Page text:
A prominent public service building located next to Canberra’s city bus interchange and the planned light rail terminus will hit the market on Thursday.
Brookfield Office Properties is placing Infrastructure House at 111 Alinga Street on the market.
The refurbished A-grade building at the corner of Northbourne Avenue houses the Department of Infrastructure and Regional Development and could reportedly fetch $80 million to $90 million.
An artist’s impression of what the Civic Plaza space could look like. Infrastructure House is shown in the top-right corner.
It offers 16,413 square metres of lettable space and comes with a weighted average lease expiry of 10 years, as of July 1.
The building also includes basement car parking and comes with a five-star NABERS energy rating.
JLL has been appointed to sell Infrastructure House, with international expressions of interest closing on June 16.
JLL ACT head of sales and investments Michael Heather would not comment on the sale but said the proposed light rail terminus at Alinga Street would ensure the area became the city’s central hub, “unlocking [its] potential”.
On Tuesday the ACT government signed a $710-million light rail contract with Pacific Partnerships-led consortium Canberra Metro to build and operate the tramline.
Capital Metro Minister Simon Corbell said the design of the city terminus had been “enhanced” to become a key meeting place, while a new $7 million public square would be built on the Northbourne median between the Melbourne and Sydney buildings.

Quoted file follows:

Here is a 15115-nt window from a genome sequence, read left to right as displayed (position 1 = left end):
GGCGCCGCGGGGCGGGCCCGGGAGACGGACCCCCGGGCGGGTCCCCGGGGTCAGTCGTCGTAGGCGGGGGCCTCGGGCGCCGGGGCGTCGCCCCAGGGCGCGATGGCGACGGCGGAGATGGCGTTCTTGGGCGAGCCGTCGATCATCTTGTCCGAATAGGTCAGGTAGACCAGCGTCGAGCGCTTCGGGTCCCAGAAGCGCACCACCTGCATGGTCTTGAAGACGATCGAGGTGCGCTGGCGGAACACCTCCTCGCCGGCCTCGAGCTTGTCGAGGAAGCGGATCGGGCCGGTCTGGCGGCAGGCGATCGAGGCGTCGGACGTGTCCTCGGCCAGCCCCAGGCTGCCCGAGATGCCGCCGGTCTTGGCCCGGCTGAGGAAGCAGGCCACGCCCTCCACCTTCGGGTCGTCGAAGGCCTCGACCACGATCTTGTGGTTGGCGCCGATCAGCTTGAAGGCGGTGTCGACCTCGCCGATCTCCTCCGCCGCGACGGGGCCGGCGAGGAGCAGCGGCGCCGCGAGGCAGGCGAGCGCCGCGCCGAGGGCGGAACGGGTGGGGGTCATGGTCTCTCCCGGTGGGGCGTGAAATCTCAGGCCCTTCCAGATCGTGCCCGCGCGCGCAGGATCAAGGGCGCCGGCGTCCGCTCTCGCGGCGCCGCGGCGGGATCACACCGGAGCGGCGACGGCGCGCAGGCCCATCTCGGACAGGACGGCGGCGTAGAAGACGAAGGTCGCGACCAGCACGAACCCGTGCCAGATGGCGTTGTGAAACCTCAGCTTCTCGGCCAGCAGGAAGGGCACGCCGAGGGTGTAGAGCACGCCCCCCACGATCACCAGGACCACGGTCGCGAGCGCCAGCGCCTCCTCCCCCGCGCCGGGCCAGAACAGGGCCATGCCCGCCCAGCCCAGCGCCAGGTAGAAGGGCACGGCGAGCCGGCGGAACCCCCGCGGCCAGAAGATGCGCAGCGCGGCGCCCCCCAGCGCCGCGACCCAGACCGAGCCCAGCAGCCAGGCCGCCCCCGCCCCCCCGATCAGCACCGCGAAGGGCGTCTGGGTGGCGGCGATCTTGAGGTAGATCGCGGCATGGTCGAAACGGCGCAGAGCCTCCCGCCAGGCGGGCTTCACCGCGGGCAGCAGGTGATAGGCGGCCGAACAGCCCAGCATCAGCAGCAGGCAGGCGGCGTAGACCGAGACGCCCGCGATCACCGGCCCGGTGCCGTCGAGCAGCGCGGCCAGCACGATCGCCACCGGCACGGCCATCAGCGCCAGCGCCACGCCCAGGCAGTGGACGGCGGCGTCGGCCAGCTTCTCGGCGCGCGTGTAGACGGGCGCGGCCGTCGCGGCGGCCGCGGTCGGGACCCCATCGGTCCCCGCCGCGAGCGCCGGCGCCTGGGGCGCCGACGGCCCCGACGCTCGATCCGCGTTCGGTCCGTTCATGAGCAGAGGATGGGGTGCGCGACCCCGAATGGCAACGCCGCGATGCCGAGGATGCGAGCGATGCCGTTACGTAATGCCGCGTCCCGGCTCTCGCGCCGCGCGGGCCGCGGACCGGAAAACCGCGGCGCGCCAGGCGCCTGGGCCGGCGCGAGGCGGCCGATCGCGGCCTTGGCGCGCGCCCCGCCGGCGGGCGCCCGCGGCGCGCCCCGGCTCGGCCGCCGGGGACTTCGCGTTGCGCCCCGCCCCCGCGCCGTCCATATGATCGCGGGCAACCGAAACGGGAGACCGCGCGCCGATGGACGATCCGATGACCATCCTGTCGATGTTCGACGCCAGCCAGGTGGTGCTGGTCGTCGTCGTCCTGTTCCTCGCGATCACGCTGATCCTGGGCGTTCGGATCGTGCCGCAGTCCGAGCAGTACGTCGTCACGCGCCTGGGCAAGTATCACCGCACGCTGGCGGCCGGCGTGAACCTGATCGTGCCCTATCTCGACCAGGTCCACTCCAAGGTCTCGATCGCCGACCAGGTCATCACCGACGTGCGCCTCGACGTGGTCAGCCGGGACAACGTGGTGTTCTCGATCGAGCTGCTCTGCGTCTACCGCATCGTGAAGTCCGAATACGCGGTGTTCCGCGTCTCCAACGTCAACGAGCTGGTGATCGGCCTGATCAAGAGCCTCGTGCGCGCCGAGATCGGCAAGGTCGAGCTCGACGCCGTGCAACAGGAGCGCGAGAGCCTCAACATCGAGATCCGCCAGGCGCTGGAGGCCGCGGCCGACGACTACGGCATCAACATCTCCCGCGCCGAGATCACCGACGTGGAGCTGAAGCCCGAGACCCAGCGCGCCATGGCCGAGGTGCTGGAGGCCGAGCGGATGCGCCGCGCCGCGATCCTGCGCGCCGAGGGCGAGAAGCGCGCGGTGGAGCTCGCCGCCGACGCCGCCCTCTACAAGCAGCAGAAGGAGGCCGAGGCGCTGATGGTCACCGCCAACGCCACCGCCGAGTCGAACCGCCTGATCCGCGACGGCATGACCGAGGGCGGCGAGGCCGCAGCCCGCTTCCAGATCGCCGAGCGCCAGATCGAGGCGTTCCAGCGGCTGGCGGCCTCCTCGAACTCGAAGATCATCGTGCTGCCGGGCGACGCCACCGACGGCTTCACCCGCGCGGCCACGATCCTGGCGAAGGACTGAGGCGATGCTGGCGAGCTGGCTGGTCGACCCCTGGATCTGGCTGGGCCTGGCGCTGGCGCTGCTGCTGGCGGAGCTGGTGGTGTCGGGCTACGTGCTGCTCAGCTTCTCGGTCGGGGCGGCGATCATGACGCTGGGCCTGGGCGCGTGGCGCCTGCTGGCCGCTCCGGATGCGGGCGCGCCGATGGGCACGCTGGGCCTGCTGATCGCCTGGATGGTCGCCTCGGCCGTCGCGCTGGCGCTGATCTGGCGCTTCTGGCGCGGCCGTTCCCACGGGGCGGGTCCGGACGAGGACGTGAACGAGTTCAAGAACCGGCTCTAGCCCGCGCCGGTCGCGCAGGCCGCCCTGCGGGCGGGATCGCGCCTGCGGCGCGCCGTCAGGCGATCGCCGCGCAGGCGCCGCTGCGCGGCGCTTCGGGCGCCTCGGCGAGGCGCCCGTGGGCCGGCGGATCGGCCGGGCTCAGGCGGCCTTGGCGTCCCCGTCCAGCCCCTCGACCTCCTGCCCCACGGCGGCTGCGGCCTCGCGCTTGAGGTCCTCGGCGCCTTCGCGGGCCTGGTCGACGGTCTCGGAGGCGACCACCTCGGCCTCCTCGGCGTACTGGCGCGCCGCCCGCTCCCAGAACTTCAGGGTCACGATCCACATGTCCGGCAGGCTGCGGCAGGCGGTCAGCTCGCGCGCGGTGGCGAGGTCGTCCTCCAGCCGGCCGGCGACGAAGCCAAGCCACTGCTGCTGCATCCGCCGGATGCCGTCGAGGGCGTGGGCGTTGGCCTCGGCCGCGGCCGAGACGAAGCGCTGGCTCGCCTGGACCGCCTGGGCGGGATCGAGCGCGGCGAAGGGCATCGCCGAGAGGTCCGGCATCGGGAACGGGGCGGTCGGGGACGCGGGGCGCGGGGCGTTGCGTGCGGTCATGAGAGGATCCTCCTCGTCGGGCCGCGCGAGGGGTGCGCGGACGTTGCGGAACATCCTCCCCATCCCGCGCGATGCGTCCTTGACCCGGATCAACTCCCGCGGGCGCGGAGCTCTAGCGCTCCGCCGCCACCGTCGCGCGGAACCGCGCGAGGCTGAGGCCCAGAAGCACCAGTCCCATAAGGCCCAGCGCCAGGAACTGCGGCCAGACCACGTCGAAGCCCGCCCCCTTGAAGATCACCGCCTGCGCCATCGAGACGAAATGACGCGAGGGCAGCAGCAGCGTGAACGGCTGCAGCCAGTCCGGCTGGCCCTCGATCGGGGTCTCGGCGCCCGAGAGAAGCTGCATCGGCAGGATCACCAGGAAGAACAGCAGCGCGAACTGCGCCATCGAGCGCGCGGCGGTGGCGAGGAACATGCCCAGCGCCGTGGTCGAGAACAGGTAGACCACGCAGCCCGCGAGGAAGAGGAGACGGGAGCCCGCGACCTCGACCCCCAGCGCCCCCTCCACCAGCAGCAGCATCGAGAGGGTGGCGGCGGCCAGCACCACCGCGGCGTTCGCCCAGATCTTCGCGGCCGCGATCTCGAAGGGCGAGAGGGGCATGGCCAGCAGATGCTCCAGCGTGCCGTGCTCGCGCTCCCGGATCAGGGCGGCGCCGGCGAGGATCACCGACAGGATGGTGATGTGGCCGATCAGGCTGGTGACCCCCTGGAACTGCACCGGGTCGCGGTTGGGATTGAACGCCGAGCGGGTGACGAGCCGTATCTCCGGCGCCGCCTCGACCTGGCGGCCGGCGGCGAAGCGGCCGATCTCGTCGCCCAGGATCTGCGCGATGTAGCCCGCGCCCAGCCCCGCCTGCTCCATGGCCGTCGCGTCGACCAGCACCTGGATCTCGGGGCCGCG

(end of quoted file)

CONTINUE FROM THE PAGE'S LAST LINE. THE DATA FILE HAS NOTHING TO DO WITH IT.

The major sale also comes at a time when Canberra’s office vacancy rate is improving.
Mr Heather said JLL had recorded a net absorption of 13,700 square metres of Canberra office space in the first quarter of 2016, with the sub-leasing vacancy rate trending down to 0.7 per cent.
“The Canberra A-grade office market recorded a vacancy rate of 7.4 per cent in the first quarter which is the second tightest of any JLL-monitored CBD office market in Australia for A-grade stock,” he said.
“The news is even better for the A-grade vacancy in Civic which is even tighter at 4.9 per cent.”
Mr Heather said institutional and offshore investors were reassessing Canberra as a worthy investment.
“This is also supported by the current spread between office yields in Canberra and the real risk-free rate which is significantly wider than historical benchmarks,” he said.
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